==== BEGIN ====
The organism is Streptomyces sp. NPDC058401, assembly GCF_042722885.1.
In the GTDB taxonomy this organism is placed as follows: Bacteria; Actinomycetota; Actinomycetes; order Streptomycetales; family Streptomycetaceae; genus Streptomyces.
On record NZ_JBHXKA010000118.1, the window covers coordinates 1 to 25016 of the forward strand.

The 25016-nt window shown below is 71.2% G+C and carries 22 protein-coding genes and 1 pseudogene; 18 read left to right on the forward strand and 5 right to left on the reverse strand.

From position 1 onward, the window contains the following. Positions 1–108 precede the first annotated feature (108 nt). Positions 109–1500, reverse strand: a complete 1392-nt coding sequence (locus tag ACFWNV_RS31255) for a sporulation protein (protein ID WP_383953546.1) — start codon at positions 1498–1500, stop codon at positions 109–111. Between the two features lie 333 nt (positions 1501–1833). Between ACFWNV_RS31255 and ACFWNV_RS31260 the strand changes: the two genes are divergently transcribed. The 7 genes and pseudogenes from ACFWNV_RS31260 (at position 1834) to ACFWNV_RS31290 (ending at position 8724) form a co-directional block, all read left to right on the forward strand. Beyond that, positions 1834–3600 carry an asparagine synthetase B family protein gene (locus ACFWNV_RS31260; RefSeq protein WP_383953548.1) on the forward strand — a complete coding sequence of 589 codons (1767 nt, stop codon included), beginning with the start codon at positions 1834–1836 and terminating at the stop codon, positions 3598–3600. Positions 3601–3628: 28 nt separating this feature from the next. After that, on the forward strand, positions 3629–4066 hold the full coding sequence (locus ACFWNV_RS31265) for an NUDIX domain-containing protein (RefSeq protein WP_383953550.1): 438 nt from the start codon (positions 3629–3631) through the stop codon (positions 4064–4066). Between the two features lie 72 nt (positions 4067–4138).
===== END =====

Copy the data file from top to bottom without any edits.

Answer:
The organism is Streptomyces sp. NPDC058401, assembly GCF_042722885.1.
In the GTDB taxonomy this organism is placed as follows: Bacteria; Actinomycetota; Actinomycetes; order Streptomycetales; family Streptomycetaceae; genus Streptomyces.
On record NZ_JBHXKA010000118.1, the window covers coordinates 1 to 25016 of the forward strand.

The 25016-nt window shown below is 71.2% G+C and carries 22 protein-coding genes and 1 pseudogene; 18 read left to right on the forward strand and 5 right to left on the reverse strand.

From position 1 onward, the window contains the following. Positions 1–108 precede the first annotated feature (108 nt). Positions 109–1500, reverse strand: a complete 1392-nt coding sequence (locus tag ACFWNV_RS31255) for a sporulation protein (protein ID WP_383953546.1) — start codon at positions 1498–1500, stop codon at positions 109–111. Between the two features lie 333 nt (positions 1501–1833). Between ACFWNV_RS31255 and ACFWNV_RS31260 the strand changes: the two genes are divergently transcribed. The 7 genes and pseudogenes from ACFWNV_RS31260 (at position 1834) to ACFWNV_RS31290 (ending at position 8724) form a co-directional block, all read left to right on the forward strand. Beyond that, positions 1834–3600 carry an asparagine synthetase B family protein gene (locus ACFWNV_RS31260; RefSeq protein WP_383953548.1) on the forward strand — a complete coding sequence of 589 codons (1767 nt, stop codon included), beginning with the start codon at positions 1834–1836 and terminating at the stop codon, positions 3598–3600. Positions 3601–3628: 28 nt separating this feature from the next. After that, on the forward strand, positions 3629–4066 hold the full coding sequence (locus ACFWNV_RS31265) for an NUDIX domain-containing protein (RefSeq protein WP_383953550.1): 438 nt from the start codon (positions 3629–3631) through the stop codon (positions 4064–4066). Between the two features lie 72 nt (positions 4067–4138).